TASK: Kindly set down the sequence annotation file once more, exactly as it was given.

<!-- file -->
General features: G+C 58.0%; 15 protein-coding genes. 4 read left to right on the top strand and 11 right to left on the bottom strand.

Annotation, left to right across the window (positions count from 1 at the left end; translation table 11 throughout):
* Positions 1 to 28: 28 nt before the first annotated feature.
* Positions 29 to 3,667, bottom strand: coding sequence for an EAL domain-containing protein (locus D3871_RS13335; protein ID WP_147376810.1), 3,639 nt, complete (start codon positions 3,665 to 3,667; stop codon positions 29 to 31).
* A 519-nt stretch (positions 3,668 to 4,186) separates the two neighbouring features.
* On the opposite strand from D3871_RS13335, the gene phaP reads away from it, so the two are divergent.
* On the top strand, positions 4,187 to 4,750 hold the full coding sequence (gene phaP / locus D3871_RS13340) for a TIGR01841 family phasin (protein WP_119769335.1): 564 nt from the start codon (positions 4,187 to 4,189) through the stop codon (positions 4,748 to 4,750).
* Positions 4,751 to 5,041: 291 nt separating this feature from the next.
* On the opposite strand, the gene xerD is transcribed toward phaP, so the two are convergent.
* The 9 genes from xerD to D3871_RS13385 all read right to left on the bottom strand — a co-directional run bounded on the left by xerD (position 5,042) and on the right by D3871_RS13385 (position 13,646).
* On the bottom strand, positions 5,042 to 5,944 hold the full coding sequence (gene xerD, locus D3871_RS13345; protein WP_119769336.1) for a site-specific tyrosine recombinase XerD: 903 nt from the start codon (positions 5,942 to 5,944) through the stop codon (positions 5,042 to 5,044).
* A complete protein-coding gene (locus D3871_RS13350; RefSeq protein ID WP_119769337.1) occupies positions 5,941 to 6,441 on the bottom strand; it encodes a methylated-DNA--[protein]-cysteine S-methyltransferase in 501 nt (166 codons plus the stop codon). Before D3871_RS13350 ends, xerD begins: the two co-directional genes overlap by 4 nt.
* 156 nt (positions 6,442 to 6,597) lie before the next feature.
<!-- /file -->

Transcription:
General features: G+C 58.0%; 15 protein-coding genes. 4 read left to right on the top strand and 11 right to left on the bottom strand.

Annotation, left to right across the window (positions count from 1 at the left end; translation table 11 throughout):
* Positions 1 to 28: 28 nt before the first annotated feature.
* Positions 29 to 3,667, bottom strand: coding sequence for an EAL domain-containing protein (locus D3871_RS13335; protein ID WP_147376810.1), 3,639 nt, complete (start codon positions 3,665 to 3,667; stop codon positions 29 to 31).
* A 519-nt stretch (positions 3,668 to 4,186) separates the two neighbouring features.
* On the opposite strand from D3871_RS13335, the gene phaP reads away from it, so the two are divergent.
* On the top strand, positions 4,187 to 4,750 hold the full coding sequence (gene phaP / locus D3871_RS13340) for a TIGR01841 family phasin (protein WP_119769335.1): 564 nt from the start codon (positions 4,187 to 4,189) through the stop codon (positions 4,748 to 4,750).
* Positions 4,751 to 5,041: 291 nt separating this feature from the next.
* On the opposite strand, the gene xerD is transcribed toward phaP, so the two are convergent.
* The 9 genes from xerD to D3871_RS13385 all read right to left on the bottom strand — a co-directional run bounded on the left by xerD (position 5,042) and on the right by D3871_RS13385 (position 13,646).
* On the bottom strand, positions 5,042 to 5,944 hold the full coding sequence (gene xerD, locus D3871_RS13345; protein WP_119769336.1) for a site-specific tyrosine recombinase XerD: 903 nt from the start codon (positions 5,942 to 5,944) through the stop codon (positions 5,042 to 5,044).
* A complete protein-coding gene (locus D3871_RS13350; RefSeq protein ID WP_119769337.1) occupies positions 5,941 to 6,441 on the bottom strand; it encodes a methylated-DNA--[protein]-cysteine S-methyltransferase in 501 nt (166 codons plus the stop codon). Before D3871_RS13350 ends, xerD begins: the two co-directional genes overlap by 4 nt.
* 156 nt (positions 6,442 to 6,597) lie before the next feature.